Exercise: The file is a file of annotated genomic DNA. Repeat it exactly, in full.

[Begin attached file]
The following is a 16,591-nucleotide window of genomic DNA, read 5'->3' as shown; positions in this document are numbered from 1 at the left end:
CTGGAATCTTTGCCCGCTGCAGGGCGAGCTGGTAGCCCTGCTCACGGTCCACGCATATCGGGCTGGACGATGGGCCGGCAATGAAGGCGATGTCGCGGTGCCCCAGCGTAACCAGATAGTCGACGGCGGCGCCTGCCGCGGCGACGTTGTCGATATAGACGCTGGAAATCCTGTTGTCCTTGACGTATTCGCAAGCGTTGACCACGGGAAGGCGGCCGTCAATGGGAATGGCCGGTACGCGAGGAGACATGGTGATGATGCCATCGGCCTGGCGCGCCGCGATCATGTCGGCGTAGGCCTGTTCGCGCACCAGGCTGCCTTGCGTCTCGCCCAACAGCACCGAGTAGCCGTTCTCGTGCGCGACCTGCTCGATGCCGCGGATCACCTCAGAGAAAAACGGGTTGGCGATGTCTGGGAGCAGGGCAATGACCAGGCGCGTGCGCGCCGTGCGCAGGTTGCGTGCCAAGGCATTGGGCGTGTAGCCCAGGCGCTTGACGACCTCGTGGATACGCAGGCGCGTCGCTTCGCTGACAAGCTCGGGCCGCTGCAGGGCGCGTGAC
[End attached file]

The following is a 16,591-nucleotide window of genomic DNA, read 5'->3' as shown; positions in this document are numbered from 1 at the left end:
CTGGAATCTTTGCCCGCTGCAGGGCGAGCTGGTAGCCCTGCTCACGGTCCACGCATATCGGGCTGGACGATGGGCCGGCAATGAAGGCGATGTCGCGGTGCCCCAGCGTAACCAGATAGTCGACGGCGGCGCCTGCCGCGGCGACGTTGTCGATATAGACGCTGGAAATCCTGTTGTCCTTGACGTATTCGCAAGCGTTGACCACGGGAAGGCGGCCGTCAATGGGAATGGCCGGTACGCGAGGAGACATGGTGATGATGCCATCGGCCTGGCGCGCCGCGATCATGTCGGCGTAGGCCTGTTCGCGCACCAGGCTGCCTTGCGTCTCGCCCAACAGCACCGAGTAGCCGTTCTCGTGCGCGACCTGCTCGATGCCGCGGATCACCTCAGAGAAAAACGGGTTGGCGATGTCTGGGAGCAGGGCAATGACCAGGCGCGTGCGCGCCGTGCGCAGGTTGCGTGCCAAGGCATTGGGCGTGTAGCCCAGGCGCTTGACGACCTCGTGGATACGCAGGCGCGTCGCTTCGCTGACAAGCTCGGGCCGCTGCAGGGCGCGTGAC